Before that, I had never had experience working with witness trauma — when we witness something very terrible, such as violence or loss, and people have no knowledge of how to survive it, so they fall into different states that were unknown and incomprehensible before.

On working with the military

Mykola Demkiv, psychiatrist, psychologist, CBT consultant
In addition to working with civilians, the military also turns to therapists. For example, we worked on the military's fear of being forgotten — these soldiers have been at the front for a year and are very tired. They need to know somebody waits for them, remembers, and appreciates them. Consequently, we need to work with their relatives and friends on how they should communicate with those at the front.
There are cases when soldiers feel abandoned and betrayed because of improper communication or lack of understanding from their families and friends. Some of the military feel afraid that the war will last for a very long time. In this case, we work with this fear, realizing we cannot affect the main issue.

Problems not related to the war

It is worth noting that psychologists and psychotherapists do not work exclusively with the topic of war now. After the first shock of the full-scale war has passed, clients keep coming to us with the same problems they had before: their relationships, self-esteem, relationships with parents, and inability to quit or divorce. People return to the processes they had before. But, of course, the war affects all aspects of life; in particular, loneliness has become a more prominent issue because many people are now cut off from their families and their usual environment.

Zlata Hnatiuk, psychotherapist

People have been asking me about the issue of disassociation more often: either from people abroad or from people inside the country who have a different worldview. A frequent reason for this inquiry is the complexity of decision-making because decisions in such circumstances require much more effort and consideration. With the topic of effort comes the topic of fatigue. There is almost no energy left for what used to be easy and effortless. Therefore, the issue of replenishing resources becomes more pressing.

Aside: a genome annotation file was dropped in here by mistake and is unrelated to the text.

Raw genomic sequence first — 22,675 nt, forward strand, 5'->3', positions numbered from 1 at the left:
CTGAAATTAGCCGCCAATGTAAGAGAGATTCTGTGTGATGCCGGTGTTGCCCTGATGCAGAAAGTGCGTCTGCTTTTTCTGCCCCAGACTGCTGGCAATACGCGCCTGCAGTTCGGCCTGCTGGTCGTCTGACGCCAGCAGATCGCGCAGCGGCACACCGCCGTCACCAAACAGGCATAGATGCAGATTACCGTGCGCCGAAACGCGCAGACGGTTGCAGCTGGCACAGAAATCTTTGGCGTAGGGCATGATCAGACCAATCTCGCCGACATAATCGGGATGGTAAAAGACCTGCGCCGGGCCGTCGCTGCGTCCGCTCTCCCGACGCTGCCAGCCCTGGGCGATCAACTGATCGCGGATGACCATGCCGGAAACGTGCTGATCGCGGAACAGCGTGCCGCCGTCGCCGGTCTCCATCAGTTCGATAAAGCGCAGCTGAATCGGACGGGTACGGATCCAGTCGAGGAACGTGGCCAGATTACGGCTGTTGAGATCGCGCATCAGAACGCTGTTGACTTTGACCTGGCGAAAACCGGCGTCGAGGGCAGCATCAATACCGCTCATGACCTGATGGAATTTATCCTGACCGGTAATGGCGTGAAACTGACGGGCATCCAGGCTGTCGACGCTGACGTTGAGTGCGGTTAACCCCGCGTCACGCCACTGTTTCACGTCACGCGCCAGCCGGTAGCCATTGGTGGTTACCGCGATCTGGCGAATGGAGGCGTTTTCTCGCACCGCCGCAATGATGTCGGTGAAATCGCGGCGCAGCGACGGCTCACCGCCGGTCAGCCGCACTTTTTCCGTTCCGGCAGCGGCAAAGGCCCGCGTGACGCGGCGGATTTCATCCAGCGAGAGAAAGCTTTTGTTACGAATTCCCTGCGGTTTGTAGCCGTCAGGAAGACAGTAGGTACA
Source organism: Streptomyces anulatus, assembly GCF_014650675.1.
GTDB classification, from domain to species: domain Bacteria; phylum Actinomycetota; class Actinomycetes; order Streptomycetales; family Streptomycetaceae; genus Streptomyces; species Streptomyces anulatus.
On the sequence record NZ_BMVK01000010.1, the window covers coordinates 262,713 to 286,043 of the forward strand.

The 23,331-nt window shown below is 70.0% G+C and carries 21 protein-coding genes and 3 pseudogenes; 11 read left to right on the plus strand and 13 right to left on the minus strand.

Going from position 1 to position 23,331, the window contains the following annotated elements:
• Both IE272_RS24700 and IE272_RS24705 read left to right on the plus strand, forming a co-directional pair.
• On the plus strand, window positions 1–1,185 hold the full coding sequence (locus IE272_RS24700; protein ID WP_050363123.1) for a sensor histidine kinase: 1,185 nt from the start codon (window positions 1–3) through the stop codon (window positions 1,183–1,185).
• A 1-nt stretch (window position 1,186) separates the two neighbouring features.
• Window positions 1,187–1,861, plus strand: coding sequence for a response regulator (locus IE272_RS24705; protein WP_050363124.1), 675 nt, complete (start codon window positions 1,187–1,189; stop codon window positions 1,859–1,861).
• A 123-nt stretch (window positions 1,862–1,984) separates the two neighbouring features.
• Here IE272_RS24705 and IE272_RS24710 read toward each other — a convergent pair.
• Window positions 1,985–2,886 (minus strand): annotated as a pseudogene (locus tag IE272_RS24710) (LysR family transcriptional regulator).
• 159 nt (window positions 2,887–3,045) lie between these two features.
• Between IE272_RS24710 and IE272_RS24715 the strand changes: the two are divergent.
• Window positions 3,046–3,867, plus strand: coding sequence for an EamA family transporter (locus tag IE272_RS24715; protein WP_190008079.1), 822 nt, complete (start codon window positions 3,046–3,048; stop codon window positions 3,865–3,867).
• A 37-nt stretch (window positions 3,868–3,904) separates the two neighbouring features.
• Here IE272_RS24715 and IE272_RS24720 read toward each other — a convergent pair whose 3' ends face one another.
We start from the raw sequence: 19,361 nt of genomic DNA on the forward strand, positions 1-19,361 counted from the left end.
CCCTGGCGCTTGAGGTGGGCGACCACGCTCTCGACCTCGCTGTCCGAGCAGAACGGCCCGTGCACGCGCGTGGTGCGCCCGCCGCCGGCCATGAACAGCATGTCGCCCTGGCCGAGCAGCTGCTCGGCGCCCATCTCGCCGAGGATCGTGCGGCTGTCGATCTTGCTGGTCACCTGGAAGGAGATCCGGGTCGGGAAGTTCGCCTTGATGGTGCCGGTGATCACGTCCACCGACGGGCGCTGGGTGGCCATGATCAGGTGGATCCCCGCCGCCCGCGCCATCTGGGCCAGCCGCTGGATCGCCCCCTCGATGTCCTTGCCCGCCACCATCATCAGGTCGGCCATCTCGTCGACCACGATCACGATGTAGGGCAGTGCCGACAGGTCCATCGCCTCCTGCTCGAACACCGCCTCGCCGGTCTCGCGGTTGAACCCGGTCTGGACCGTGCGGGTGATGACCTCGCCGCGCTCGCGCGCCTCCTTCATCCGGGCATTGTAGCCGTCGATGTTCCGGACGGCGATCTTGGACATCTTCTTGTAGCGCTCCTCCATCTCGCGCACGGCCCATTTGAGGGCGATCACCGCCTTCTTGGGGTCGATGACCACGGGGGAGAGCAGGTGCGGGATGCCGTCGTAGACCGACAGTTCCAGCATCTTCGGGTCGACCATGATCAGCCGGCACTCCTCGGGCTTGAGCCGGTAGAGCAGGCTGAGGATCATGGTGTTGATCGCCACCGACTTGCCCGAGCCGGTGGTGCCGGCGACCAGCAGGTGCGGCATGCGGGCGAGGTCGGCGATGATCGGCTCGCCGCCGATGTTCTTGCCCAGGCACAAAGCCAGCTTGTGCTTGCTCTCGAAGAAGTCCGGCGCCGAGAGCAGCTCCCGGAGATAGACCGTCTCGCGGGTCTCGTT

This is often followed by the painful topic of loss and grieving. This can be not only the loss of loved ones or relatives from the war but also the loss of a sense of security, an image of past life that will never be the same, relationships with friends or family due to forced migration, loss of property and a sense of home.

Dasha Trofimova, Ph.D. in Psychology, Associate Professor of the Department of Social Psychology at the Kyiv Institute of Contemporary Psychology and Psychotherapy, counseling psychologist

Life wins the day

Sometimes people are embarrassed to grieve, especially if the loss is "not so severe" compared to others. But any loss must be given its own time and space to be recognized because this is the only way to move past it and live a full life. In addition to these issues, people are still concerned about relationships, which makes me happy. Despite the war, people still meet, fall in love, break up, and get back together. Isn't this proof that life always wins? Even if there are still many wounds.

Dasha Trofimova, PhD in Psychology, Associate Professor of the Department of Social Psychology at the Kyiv Institute of Contemporary Psychology and Psychotherapy, counseling psychologist

In times of war and various crises, monitoring your own state of mind and seeking professional help is important. Both civilian and military life have many problems, including grief, loss of loved ones or home, and a lack of understanding of how to move on. Psychologists and psychotherapists continue to provide support, counseling, and clinical care despite the difficult times. Sometimes their work is not fully discussed, but thanks to them, people have a much better chance of being healthy and finding lost meanings to continue living a full life.